he owns the place. Daboy,
a child who only dreams
in a bamboo raft
that moves within a limited space
while the rope tightens the grip,
the ocean current wants
the bamboo raft to separate. like Daboy
who told me about living in the slums – their roof
allows the rain to penetrate the fragile floor where
they pile at night to sleep.
their food never changes – a monotonous menu
of instant noodles with its taste drowned
by an enormous amount of water,
and canned sardines with the help of the pressure from the fork
to make it look like
they never lacked something on their table.
if only Daboy knew Maslow’s hierarchy of needs,
and could speak a language afforded as a privilege,
he will surely scold at Maslow for his logic.
he would probably argue that life
isn’t a linear staircase; but, a spontaneous battle for space,
survival, freedom, and love. life is a labyrinth, instead.
its uncertain exits and entrances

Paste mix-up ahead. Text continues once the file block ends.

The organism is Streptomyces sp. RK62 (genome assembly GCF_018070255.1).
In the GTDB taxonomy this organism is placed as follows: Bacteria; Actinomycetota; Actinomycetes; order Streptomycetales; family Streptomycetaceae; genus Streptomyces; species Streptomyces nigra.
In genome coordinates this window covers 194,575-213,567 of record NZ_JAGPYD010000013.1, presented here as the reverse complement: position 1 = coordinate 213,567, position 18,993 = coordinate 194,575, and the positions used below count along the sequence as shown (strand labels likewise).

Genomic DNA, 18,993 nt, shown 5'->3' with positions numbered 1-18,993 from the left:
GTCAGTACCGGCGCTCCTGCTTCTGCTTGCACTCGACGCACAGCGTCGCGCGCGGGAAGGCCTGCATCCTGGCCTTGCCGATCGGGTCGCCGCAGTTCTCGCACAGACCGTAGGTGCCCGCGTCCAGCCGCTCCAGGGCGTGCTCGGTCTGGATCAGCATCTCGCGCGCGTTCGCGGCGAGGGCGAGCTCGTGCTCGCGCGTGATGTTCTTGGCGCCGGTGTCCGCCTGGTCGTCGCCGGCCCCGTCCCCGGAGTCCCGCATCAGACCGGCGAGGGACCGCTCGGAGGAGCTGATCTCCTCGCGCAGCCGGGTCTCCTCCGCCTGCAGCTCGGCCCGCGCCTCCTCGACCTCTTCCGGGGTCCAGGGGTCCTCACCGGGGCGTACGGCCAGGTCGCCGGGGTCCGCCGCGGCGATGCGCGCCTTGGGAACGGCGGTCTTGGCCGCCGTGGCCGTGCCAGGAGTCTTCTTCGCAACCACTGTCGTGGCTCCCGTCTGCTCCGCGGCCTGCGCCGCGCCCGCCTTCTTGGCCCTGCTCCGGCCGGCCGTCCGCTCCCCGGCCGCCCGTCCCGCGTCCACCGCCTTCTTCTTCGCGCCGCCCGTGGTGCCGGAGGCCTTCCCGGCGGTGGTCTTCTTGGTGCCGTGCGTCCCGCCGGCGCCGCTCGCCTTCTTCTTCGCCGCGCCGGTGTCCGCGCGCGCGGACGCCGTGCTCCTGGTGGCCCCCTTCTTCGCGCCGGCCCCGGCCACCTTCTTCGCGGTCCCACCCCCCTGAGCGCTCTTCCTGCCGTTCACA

will either turn you numb of the challenges
or force you to believe in the enduring hopes and dreams
just like Daboy sitting at his bamboo raft – his possession.
while allowing the chaos of the slum remains a backdrop,
he sits at the carefully woven bamboo poles, looking at the horizon
he can never touch.
he always wonders when
will the ocean stop scoffing
his bamboo raft that gradually loses its strength.
the salt from the ocean thins the bamboo poles,
and its current cracks the ropes. it’s becoming more vulnerable.
every day, Daboy becomes the bamboo raft.
Jupiter Cabig Jr. is a graduate of AB Psychology at Ateneo de Davao University with units in Sociology. He is the former editor-in-chief of Atenews, the official student publication of AdDU. He has a mixed-breed dog named Foucault.